Sometimes I have several posts all ready and scheduled. Not now though as I’m keeping rather busy, really will try and make the effort next month.
Its good to hear you spoke with Brian and Alex at the QlikDevGroup meeting. Brian did use the phrase “Gameification” during his presentation which both made me smile and also send chills down my spine at the thought.
Thanks for posting on this. I like to follow active threads and the increasing amount of traffic for “points only” and fake traffic is getting frustrating.
You get a point for each reply, so some long threads whereby advice given is not understood or taken to the nth degree leads some members of the Community to have lots of points. In some cases, the member has not posted a single helpful comment to other users, but lots of “fix my problem” posts.
There’s a 20 point daily limit for replies: https://community.qlik.com/thread/166875
That makes it totally useless to try inflate your points score by posting replies. Somebody managing a mere two answers a day marked as correct will climb the ranks faster.
Perhaps this little tidbit should be emphasized a bit more on the community site.
I don’t think there’s anybody with a significant points score that doesn’t get the majority of his/her points from helpful and correct answers.
You’d be surprised what some people have figured out to collect point and how fast they are accumulating them.
That’s for that information.
I agree, using point cheats alone won’t get you to the very top. Although if you use every trick in the book you’re probably looking at 50pts per day for very little effort. Certainly less effort than it takes to answer what could be a complex question which makes you wonder why the right answers shouldn’t be getting far more points…. Then I guess you’ll probably get more dual accounts working in tandem….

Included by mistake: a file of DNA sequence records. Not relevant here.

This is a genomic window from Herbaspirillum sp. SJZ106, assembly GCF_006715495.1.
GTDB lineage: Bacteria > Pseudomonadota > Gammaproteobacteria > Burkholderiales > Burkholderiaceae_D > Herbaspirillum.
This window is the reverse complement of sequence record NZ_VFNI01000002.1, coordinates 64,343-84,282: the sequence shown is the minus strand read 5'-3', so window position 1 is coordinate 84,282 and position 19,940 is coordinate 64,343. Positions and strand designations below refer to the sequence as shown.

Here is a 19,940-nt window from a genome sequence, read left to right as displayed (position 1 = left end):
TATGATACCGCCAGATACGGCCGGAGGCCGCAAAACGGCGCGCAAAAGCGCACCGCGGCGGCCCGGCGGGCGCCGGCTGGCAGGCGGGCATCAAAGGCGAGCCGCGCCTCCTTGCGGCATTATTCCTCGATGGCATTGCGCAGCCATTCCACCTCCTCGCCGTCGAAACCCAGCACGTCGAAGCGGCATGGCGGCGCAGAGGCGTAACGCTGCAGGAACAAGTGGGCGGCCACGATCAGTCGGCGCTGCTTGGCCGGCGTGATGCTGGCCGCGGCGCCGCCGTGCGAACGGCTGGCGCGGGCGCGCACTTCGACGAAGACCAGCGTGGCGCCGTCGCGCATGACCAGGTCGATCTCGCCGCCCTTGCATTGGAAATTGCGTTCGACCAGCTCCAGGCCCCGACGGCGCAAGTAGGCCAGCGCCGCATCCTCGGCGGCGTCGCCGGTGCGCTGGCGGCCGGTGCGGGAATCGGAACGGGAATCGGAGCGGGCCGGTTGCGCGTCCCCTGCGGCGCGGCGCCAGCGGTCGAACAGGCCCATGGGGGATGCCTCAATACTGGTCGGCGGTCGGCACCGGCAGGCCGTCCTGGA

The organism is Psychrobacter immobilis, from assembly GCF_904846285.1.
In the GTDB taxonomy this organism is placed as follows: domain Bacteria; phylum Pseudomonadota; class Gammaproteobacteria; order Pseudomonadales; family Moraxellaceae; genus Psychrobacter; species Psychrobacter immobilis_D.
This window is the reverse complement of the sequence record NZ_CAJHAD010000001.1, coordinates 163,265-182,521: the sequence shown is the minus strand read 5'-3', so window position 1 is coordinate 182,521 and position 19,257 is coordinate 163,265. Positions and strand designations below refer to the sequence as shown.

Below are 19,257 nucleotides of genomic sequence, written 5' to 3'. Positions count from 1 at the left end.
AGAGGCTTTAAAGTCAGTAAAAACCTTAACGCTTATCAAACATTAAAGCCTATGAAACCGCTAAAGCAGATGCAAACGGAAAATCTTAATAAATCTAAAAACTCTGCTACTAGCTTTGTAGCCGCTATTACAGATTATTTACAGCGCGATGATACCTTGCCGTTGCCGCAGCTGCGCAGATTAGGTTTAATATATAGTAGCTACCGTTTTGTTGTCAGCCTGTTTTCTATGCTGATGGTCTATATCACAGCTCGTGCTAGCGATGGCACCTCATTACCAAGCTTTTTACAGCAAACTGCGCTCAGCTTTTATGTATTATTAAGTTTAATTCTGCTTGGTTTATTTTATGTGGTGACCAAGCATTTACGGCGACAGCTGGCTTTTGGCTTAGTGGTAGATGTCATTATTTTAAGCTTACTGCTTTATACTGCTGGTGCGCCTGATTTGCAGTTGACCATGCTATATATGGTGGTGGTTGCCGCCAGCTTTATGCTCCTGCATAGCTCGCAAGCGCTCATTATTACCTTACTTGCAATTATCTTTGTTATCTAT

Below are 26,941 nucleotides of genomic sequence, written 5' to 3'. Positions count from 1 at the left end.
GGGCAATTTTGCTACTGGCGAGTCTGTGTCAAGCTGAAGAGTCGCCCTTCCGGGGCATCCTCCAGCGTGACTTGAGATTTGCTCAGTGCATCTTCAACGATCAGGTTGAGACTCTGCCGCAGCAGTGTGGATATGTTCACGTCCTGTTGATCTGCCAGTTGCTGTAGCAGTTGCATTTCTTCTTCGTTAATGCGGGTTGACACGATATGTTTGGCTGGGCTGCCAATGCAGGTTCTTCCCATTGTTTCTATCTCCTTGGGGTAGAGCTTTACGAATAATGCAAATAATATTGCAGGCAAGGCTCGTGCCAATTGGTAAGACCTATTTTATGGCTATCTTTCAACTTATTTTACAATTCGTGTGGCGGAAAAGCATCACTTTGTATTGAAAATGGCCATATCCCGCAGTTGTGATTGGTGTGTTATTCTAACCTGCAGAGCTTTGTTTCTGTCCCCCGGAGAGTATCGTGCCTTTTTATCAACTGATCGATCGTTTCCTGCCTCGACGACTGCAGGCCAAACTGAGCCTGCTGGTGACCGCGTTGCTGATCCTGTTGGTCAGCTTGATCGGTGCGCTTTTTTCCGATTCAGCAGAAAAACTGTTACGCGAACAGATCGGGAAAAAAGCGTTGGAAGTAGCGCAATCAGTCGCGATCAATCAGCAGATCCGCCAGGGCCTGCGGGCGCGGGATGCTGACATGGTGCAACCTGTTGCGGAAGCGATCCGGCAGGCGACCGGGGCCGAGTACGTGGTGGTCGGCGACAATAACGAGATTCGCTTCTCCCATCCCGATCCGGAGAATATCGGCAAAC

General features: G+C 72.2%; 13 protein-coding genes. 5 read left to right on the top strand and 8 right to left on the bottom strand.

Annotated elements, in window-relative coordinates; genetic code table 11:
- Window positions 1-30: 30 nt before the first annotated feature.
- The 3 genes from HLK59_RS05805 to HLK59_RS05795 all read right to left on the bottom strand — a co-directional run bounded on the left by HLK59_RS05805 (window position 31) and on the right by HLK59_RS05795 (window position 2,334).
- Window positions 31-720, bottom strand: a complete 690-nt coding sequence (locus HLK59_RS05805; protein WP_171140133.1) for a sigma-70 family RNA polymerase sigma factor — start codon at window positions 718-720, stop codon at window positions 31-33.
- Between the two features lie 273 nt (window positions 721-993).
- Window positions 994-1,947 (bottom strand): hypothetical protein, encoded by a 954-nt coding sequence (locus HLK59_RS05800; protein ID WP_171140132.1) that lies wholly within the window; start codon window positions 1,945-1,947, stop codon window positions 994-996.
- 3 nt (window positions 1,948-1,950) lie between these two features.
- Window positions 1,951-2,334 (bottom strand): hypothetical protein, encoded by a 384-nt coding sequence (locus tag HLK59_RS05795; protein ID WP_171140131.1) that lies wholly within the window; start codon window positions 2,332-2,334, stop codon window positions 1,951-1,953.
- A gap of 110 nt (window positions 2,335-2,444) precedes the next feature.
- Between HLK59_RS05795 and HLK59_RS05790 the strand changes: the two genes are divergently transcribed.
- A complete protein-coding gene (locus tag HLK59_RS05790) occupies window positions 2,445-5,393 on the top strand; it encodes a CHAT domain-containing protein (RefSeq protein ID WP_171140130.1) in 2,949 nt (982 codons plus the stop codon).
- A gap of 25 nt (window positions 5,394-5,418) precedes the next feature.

Can’t win really which is a shame because of how useful the community really is.
Thanks Richard. I fully agree with you. I’ve seen some weird techniques to get points. For some people, they can sit at work, get paid and still answer questions (lucky ones!). However, there are loads of others who cheat by using above methods and few other sneaky ones!
I really don’t look at points if I interview someone. I’d look at the quality of the answers instead of points. Quality surely beats the quantity!
I think the best way of measurement is points per replies:
I.e. Total points / Total number of replies or answers
This way we will know the average points per response. Another good way to measure is FTRA (First Time Right Answer). This shows how good you’re understanding the problem even if it’s vague question and still providing right answer first time. It surely removes noise!
Thanks DV. Totally agree from an potential new candidate point of view the way they present themselves on the community can really help or hinder their chances.
I wonder if this minority understands this. To keep up with your friends or just to gain ranking for kudos could prevent them getting a role.